A staggering 41.9% of women in SA are affected by depression or related mental-health issues – that’s nearly half of us. But more worryingly, the South African Depression and Anxiety Group (SADG) believes that less than 16% of sufferers are receiving treatment. Changing these stats to healthier ones will depend on our willingness to speak up – and seek help – when we need.
Here, six celebs who’ve been real about mental health. Be inspired by their honesty and know that if you fall into these stats, you’re not alone – and there’s help on hand.
The Afternoon Express host threw her battle with clinical depression into the limelight with her 2014 memoir Eyebags & Dimples. Criticising society’s obsession with perfectionism and addressing the social stigma surrounding depression, Bonnie Mbuli’s book, and willingness to be open about her struggles, triggered discussions across SA about mental-health awareness.
As Mbuli recounts: ‘I didn’t want to take meds in the beginning – I fought it. I didn’t want to constantly have to confirm every morning that I wasn’t perfect. I didn’t want to keep reminding myself that I had flaws.’ But in seeking treatment, Mbuli got the medical help she needed to get back on track – and the affirmation that her journey with depression was nothing to be ashamed of.
The model-turned-actress enjoyed a dizzying rise to fame in 2012 – only to find herself overwhelmed by anxiety and depression. So Cara Delevingne did what anyone should: she stepped back, found a mentor, and asked for help. First, Delevingne took a break from work. Then she sought advice in the form of supermodel Kate Moss: ‘Kate Moss saved me – she stepped in and picked me up off the floor at a stressful time.’
It wasn’t the first time Delevingne took self-care measures: when she was 16, her honesty about feeling depressed moved her to leave school for a period of time and start taking medication. The model has suggested that this decision might have saved her life: ‘I was suicidal. I couldn’t deal with it any more,’ explained Delevingne. ‘I realised how lucky and privileged I was, but all I wanted to do was die. I felt so guilty because of that and hated myself because of that, and then it’s a cycle. I didn’t want to exist anymore. I wanted for each molecule of my body to disintegrate. I wanted to die.’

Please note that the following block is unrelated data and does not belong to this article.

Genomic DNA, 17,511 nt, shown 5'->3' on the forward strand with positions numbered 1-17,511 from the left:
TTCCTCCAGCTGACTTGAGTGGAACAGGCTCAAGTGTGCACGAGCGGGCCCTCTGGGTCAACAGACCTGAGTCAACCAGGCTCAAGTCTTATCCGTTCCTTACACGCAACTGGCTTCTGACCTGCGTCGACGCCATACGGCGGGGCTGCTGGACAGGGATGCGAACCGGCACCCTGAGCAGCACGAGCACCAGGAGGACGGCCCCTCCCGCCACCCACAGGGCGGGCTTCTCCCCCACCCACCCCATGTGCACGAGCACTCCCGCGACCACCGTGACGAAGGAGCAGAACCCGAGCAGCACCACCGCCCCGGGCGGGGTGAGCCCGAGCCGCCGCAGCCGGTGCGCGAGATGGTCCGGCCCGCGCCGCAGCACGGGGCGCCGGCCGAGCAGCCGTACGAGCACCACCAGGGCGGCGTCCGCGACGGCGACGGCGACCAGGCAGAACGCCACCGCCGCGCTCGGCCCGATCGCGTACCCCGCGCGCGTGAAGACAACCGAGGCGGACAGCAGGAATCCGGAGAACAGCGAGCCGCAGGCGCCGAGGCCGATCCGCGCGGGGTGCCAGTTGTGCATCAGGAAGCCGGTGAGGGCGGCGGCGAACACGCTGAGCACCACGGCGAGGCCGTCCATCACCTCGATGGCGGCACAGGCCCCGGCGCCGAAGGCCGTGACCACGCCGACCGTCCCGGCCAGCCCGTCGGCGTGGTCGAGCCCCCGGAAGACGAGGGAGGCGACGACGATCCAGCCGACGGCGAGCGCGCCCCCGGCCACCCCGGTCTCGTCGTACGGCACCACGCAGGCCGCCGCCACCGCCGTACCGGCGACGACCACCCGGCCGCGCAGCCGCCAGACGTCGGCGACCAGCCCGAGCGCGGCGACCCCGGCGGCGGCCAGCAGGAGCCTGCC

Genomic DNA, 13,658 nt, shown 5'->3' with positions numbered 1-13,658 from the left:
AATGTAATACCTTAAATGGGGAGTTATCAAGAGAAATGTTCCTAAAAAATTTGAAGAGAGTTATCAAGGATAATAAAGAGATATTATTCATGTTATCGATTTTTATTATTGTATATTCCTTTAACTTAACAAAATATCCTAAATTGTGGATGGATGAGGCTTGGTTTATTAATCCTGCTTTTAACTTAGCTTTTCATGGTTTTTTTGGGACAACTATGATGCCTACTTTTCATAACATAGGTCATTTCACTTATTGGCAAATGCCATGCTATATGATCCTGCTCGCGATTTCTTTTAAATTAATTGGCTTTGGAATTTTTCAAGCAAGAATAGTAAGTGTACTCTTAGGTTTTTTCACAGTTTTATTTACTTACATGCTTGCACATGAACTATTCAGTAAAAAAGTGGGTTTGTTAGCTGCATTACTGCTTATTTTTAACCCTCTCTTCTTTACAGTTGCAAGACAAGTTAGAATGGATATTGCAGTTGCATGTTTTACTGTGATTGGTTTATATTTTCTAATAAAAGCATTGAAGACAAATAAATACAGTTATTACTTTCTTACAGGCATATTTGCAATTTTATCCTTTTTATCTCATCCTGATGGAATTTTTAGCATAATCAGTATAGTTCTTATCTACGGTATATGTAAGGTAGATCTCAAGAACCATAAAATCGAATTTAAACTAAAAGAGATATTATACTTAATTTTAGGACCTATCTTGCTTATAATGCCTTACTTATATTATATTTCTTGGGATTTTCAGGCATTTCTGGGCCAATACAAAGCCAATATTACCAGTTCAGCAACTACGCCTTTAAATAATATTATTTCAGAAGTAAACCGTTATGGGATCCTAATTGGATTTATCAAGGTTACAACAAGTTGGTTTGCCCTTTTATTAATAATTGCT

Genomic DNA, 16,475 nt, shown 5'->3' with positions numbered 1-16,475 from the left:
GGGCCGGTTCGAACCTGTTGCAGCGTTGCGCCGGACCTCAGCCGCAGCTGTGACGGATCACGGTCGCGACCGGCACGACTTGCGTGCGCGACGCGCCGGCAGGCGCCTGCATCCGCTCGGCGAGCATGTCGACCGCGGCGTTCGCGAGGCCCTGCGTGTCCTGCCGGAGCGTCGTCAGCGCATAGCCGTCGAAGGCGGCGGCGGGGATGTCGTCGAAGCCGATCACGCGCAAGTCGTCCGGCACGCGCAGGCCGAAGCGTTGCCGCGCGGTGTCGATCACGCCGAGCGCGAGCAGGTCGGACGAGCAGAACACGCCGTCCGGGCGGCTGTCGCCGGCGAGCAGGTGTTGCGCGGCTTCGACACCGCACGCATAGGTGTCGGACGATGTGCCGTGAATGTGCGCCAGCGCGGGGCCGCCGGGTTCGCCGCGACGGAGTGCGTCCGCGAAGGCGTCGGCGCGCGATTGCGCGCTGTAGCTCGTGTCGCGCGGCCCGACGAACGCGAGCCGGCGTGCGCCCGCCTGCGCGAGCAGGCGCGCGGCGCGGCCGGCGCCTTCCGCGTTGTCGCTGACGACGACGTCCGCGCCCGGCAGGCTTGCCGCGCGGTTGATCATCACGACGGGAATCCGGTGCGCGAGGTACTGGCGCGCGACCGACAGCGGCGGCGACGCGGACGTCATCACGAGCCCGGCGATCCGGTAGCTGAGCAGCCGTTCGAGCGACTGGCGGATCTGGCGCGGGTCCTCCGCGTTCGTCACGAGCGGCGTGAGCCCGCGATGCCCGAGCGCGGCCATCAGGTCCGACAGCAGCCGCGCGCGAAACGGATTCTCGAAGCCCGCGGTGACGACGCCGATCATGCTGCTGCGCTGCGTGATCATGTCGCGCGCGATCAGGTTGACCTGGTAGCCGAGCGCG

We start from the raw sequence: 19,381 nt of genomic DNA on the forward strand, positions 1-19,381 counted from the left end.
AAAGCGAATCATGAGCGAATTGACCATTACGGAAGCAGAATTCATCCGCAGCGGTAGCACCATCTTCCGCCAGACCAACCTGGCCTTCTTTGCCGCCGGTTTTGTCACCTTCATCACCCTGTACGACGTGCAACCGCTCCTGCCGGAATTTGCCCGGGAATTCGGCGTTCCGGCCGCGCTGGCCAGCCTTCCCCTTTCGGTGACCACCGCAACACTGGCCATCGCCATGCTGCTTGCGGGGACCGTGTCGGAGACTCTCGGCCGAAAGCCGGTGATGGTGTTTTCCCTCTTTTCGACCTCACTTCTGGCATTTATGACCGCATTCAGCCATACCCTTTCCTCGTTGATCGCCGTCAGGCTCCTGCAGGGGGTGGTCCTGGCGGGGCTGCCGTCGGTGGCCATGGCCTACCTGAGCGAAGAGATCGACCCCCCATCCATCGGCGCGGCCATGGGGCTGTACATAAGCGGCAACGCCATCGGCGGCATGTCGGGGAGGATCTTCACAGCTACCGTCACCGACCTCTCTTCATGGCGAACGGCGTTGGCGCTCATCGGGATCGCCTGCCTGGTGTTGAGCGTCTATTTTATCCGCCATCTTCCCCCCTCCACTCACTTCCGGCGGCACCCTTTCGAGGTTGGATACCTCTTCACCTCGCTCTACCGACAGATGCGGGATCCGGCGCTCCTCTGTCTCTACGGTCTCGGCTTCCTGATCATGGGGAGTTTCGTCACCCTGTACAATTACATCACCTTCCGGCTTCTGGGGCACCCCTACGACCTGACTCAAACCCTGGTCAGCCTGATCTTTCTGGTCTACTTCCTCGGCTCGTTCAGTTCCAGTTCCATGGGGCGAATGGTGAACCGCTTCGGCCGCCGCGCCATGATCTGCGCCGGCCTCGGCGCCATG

Delevingne has also credited lifestyle changes – like taking up writing and yoga – as helping her to feel healthier and cope more effectively.
It was when the songstress was being treated for anorexia, bulimia and self-harming that Demi Lovato was diagnosed with bi-polar disorder. ‘In the end, I was so relieved that I got the diagnosis I did,’ Lovato told Refinery29. It was finally an explanation for the rollercoaster of high highs and low lows that Lovato had been juggling for years.
Lovato’s journey of recovery and reclaiming her life has been a public one – just follow her on Twitter and you’ll get some seriously inspiring insight into her self-care process. Bottom line: professional help made all the difference for Lovato, and it can for you, too, if you’re fighting similar issues.